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Disney Feature Animation Backgrounds: Lilo & Stitch

November 6, 2011

While at Disney I worked as a traditional background painter at a time when so many other artistic jobs were becoming electronic. I was happy to be working with a paintbrush and am now ever more grateful for having been a small part of a particular legacy. It was the Disney studio that pioneered techniques in staging and mood for animation emulated by other studios today. But they took their cue from the past, from old masters such as Claude Lorrain. (See Origins in Staging for more on this.)

Director Chris Sanders wanted the background art in his film, Lilo & Stitch to be painted in watercolors. At the time no Disney film had been painted in watercolors since Snow White. As the story goes, Chris took his idea to the background department in Los Angeles where he was informed that such an undertaking would no longer be possible. We, in Florida took him up on the challenge, and the rest is history. Needless to say, painting backgrounds on Lilo & Stitch was special. As a medium, it’s exciting because it’s unpredictable, difficult to control, and almost impossible to correct.  Building value while keeping a clean edge around the forms (such as the painting below where the outline of Stitch meets the sky) is also tricky.  I like what John Singer Sargent had to say about watercolor, “Make the best of an emergency.”

The following images are reproductions of paintings I crafted by hand– from start to finish. But keep in mind, the character designs, story concepts, layouts, and time of day were created in a collaborative setting in the studio following a specific production pipeline. This pipeline is comprised of very skilled Disney artists, under two directors and a producer. If you’d like to learn more about that pipeline, I recommend Hans Bacher‘s book, Dreamworlds.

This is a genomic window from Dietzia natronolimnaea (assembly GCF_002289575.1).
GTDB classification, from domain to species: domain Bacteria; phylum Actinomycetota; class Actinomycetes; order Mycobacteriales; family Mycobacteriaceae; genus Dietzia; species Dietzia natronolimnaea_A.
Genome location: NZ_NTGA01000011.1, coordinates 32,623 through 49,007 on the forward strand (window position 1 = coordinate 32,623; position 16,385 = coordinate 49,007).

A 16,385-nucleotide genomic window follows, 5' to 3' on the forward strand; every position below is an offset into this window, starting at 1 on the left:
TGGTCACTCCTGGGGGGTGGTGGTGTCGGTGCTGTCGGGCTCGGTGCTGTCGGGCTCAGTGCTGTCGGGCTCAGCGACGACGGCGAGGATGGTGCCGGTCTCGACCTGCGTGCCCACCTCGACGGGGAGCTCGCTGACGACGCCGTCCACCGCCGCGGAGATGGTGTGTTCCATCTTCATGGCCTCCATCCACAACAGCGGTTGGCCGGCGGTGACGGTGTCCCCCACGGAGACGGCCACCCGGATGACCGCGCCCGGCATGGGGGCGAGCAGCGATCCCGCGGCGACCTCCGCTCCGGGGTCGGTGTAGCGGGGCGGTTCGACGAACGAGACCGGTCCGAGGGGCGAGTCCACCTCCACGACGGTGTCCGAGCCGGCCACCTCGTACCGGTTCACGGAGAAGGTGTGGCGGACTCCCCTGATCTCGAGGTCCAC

I like what animation author, Tony White, has said about background art: Since the environment takes up most of the screen, it’s in the hands of the background painter to make it look like you’ve spent millions on the production.

Walt Disney Feature Animation

Walt Disney Feature Animation

Walt Disney Feature Animation

Walt Disney Feature Animation

“With watercolour, you can’t cover up the marks. There’s the story of the construction of the picture, and then the picture might tell another story as well.” David Hockney

Walt Disney Feature Animation

Walt Disney Feature Animation

Walt Disney Feature Animation

Walt Disney Feature Animation

Walt Disney Feature Animation

Walt Disney Feature Animation

Walt Disney Feature Animation

Walt Disney Feature Animation

Walt Disney Feature Animation

Walt Disney Feature Animation

© Disney Enterprises, Inc.

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6 comments

  1. Hi Geraldine! My name is Jess and I write about random things (often random Disney related things) on my website House of Summersville. I’m very interested in writing an article about the watercolor backgrounds that were used as the background art for Lilo and Stitch. I would love to include some of the artwork that you have on your blog here if you wouldn’t mind. I will of course credit your work and include links back to your website. Part of why I’m doing this is because I think it needs to be acknowledged how good the art was in the film Lilo and Stitch. I think it’s probably one of Disney’s most overlooked films and I’d like to bring a little light to this. Stitch has become a classic Disney character and he earned it. If you are interested in allowing me to use some of your images, please send me a message at houseofsummersville@gmail.com

    Thanks!
    Jess


  2. Absolutely gorgeous work! Thank you for sharing. A question, weren’t the background for 101 Dalmatians also in watercolor, or am I mistaken?


  3. These are great! Thank you for posting them.


  4. It’s nice to see so much of your animation work. Spectacular stuff! I’m happy that you have made so much of your art career. Congratulations!



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